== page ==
Pre-Romanesque Art

Pre-Romanesque art refers to the art that was produced in Europe from the early 6th century until the 11th century. During this period, different Germanic tribes firmly established themselves in different parts of Europe and created kingdoms of their own.

One overarching common feature of most of the art styles of this period is that they were influencing by Christianity which was becoming the dominant religion of Europe at the time.

Pre-Romanesque Carolingian Art

The Carolingian Empire, forged by the ruling dynasty of Franks in the 8th century, was the most significant political entity of Western Europe since the end of the Western Roman Empire in the 5th century.

Under great rulers such as Charlemagne, the Carolingian Empire ushered in a brief period of cultural renaissance in Western Europe.

During the peak of Carolingian might between 780 and 900, a unique style of Carolingian art developed. Major mediums of Carolingian art included illuminated manuscripts, metalwork, sculptures featuring gilded adornments and frescoes.

Carolingian art essentially combined classic features of Mediterranean art with the features of Northern European art.

Pre-Romanesque Ottonian Art

The second major flowering of culture and art in Western Europe since the Roman Empire took place under the Saxon Ottonian dynasty. The dynasty ruled most of the Western Europe as Holy Roman Emperors from 936 to 1056.

Like the Carolingian art, most of the Ottonian art was produced at the notable monasteries within the Empire. Major mediums of Ottonian art include metalwork, illuminated manuscripts, ivory carvings, sculptures and painting.

Most of the Ottonian art is religious in nature and was commissioned either by the imperial court or the leading Church figures of the period.

This style of art is influenced by its predecessor, the Carolingian art style, as well as elements of Byzantine art.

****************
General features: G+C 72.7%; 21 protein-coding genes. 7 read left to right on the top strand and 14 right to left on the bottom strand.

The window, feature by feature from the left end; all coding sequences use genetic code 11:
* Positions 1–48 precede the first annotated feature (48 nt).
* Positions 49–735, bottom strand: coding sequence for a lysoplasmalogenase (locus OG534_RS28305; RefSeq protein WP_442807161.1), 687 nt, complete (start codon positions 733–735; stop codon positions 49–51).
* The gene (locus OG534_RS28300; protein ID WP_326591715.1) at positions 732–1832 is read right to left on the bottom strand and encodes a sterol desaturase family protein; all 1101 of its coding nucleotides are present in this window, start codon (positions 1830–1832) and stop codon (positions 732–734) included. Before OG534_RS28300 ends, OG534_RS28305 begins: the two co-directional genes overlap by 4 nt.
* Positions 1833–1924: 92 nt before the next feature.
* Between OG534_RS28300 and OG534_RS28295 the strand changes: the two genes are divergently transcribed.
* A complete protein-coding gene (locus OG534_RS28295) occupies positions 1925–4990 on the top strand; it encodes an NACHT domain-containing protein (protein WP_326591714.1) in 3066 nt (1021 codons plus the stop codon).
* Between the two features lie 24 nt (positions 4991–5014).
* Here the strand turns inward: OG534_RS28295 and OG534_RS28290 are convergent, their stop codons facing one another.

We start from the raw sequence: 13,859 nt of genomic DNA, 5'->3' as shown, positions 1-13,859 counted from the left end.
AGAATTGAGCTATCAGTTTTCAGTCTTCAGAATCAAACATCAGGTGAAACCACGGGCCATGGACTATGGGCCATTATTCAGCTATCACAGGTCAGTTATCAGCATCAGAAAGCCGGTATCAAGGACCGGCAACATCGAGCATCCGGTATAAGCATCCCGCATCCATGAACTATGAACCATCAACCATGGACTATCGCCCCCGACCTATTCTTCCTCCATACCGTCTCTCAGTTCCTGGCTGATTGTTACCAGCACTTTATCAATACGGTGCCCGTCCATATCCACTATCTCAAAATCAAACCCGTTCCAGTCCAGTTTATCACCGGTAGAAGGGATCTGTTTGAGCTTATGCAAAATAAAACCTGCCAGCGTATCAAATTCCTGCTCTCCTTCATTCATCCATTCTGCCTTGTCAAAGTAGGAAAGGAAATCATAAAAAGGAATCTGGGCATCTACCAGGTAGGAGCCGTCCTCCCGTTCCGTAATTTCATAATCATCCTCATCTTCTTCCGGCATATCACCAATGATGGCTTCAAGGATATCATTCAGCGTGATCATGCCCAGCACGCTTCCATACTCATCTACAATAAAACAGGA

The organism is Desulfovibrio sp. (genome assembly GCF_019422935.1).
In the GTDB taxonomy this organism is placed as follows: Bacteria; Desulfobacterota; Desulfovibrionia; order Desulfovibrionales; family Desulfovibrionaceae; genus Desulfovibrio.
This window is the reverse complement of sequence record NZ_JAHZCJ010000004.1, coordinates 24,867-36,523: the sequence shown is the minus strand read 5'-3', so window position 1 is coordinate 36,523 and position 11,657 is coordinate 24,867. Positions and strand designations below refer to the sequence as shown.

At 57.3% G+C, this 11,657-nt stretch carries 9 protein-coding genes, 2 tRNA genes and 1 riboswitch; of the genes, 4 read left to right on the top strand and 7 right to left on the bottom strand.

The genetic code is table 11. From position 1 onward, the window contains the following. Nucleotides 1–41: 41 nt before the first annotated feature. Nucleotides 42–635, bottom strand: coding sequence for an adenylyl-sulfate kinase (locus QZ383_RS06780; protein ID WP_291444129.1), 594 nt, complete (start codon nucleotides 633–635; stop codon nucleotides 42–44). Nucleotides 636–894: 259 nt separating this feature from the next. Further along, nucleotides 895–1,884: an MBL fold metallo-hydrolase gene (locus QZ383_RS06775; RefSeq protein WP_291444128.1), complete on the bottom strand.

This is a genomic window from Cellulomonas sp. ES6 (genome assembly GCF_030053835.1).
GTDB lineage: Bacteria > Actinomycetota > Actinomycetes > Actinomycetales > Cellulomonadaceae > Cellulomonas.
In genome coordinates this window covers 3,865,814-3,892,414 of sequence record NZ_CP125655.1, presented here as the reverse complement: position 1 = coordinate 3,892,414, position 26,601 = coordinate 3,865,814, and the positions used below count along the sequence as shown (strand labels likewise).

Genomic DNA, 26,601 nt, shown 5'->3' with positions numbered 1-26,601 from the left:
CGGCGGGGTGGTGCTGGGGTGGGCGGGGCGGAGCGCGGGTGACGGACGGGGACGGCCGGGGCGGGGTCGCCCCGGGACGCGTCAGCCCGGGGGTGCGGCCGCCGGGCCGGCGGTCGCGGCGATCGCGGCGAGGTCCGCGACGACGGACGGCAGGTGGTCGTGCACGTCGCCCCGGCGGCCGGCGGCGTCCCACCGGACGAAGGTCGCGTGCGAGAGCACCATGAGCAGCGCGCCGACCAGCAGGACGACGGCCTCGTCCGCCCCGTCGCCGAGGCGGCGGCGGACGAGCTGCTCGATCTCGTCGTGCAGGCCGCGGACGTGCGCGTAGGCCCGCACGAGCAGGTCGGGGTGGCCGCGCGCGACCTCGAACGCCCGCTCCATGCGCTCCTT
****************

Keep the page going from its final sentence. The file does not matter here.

Ottonian art was characterised by the use of bright, flowing colours in paintings and a stress on the ideal and the spiritual in depiction. A notable feature of the style was a grand, though unrefined, style which came about with the establishment of the Empire.

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Pre-Romanesque Anglo-Saxon Art

Anglo-Saxon art style flourished in England from the 9th century until the early 12th century. Although Anglo-Saxon culture produced a vast body of art preceding this period, it is usually considered a part of the hybrid Insular art style.

True Anglo-Saxon art emerged once England became united under King Alfred in the 9th century and a unified Anglo-Saxon identity took shape.

Notable mediums of Anglo-Saxon art included illuminated manuscripts and metalwork. Unlike the Insular art, Anglo-Saxon art diminished the use of interlace in favour of plant scrolls in adorning the illuminated manuscripts.

These changes also took place in the mediums of ivory carving and sculpting. Anglo-Saxon metalwork also flourished in the 10th century England and was in demand in all of Europe. Few pieces of Anglo-Saxon art are extant today mostly because of the 11th century Norman invasion of England.

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